#life #musings #autumn

I feel like I’ve written about this before. On a blog, on paper. Or maybe I was asked by a friend, or a stranger, perhaps, and I gave an earnest answer.

What is sadder: forgetting or remembering?

When I was twenty three I got my first tattoo: 夢. Dream. Back then I’ve wanted a tattoo for a long while already, I just didn’t have the money to afford one. I don’t even remember how I got the one thousand pesos I used to pay for it, but for some reason I did, so I finally did it.

That was ten years ago. I’m thirty three now. I have six tattoos, none of which I’m particularly proud of, which is sad, too, because I remember believing at some point that I’d never regret any of my tattoos.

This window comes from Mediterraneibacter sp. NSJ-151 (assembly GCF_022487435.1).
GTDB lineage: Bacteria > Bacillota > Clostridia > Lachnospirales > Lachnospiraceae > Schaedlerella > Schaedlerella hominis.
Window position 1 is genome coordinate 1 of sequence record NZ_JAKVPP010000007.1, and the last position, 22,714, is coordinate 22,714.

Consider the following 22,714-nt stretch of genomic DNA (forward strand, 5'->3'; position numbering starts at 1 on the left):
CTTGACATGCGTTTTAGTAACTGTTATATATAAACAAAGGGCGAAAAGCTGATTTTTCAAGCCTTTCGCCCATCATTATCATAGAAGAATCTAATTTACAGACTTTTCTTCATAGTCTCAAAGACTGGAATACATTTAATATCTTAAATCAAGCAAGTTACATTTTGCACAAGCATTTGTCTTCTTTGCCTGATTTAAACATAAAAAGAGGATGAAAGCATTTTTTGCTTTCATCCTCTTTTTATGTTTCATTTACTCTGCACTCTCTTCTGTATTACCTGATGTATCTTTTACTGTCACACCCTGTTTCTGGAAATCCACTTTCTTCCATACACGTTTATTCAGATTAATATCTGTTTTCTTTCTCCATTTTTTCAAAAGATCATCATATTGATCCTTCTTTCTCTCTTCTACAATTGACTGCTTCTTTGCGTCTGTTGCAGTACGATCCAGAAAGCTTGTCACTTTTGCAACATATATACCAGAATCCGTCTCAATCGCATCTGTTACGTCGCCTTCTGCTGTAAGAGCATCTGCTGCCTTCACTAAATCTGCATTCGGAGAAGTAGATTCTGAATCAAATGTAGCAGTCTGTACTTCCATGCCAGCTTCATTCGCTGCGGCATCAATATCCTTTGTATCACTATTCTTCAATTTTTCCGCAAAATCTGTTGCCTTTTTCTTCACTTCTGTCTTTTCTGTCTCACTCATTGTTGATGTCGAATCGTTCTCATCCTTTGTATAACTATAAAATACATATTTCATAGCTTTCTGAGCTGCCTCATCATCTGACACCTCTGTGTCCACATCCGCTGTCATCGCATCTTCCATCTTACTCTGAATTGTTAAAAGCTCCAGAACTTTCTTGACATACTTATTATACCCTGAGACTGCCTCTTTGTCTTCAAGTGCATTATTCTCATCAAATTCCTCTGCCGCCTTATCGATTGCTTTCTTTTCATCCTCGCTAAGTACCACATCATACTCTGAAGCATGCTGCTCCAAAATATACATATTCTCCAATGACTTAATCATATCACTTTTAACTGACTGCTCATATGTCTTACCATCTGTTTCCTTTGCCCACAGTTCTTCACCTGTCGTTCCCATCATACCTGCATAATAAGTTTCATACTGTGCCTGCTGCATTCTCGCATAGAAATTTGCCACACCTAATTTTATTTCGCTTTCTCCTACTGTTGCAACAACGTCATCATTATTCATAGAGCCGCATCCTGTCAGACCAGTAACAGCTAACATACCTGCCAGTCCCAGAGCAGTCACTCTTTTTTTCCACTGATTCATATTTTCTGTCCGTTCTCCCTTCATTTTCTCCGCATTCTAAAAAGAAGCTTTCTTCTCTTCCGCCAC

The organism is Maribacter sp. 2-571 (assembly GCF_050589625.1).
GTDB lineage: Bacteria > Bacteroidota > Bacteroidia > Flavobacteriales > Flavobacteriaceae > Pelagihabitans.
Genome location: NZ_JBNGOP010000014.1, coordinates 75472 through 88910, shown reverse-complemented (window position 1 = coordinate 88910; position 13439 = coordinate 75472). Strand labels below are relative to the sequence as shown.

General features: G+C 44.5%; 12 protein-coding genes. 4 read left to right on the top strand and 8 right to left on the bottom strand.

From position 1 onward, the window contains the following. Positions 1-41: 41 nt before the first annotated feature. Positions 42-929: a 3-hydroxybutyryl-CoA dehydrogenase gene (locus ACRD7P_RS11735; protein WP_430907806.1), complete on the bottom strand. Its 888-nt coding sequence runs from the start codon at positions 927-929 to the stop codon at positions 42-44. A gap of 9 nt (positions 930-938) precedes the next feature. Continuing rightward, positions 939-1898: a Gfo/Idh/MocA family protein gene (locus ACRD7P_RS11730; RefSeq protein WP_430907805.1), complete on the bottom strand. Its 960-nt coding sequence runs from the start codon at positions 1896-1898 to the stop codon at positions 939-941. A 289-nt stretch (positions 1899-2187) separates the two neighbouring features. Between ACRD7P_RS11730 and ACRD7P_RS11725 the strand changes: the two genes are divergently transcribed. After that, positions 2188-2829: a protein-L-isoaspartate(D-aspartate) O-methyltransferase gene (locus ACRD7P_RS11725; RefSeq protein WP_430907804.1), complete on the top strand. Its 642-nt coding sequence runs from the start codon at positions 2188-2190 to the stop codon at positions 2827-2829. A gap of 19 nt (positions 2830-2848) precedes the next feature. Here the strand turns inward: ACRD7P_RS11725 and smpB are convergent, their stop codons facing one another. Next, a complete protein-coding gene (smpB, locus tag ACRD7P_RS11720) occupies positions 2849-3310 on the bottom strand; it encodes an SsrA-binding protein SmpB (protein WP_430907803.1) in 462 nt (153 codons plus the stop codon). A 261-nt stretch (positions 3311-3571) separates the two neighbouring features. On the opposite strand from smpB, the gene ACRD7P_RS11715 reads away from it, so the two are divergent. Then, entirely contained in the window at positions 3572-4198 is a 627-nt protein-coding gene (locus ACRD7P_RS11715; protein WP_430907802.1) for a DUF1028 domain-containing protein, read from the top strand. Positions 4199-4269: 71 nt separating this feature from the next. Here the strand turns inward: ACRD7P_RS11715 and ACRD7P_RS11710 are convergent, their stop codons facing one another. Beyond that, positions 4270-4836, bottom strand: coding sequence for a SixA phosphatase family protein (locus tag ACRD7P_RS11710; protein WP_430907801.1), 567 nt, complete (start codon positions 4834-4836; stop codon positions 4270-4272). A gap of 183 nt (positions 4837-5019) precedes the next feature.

The proverbial naïveté of youth.

Not to say that I regret any of my tattoos. Each of them are a reminder of who I was when I got them. But I suppose that only works if I don’t forget the when.

I’ve been forgetting things more easily these days.

But I digress. Going back to the original question: how do you want to be remembered? About ten years ago I had an answer to this. I wanted to be remembered as someone who did what she wanted. Who not yield to societal pressures and regretted nothing.

Would this still be my answer now, ten years later? I haven’t given it much thought. Why am I even thinking about this in the first place?

#musings #remembering #forgetting #memories

I've been wanting to write again, but have only done so in my journals. I wanted to revive my old Wordpress blog, but it had stuff I didn't want to bother with anymore, and Wordpress has become a lot more complicated to use. I'm really getting old.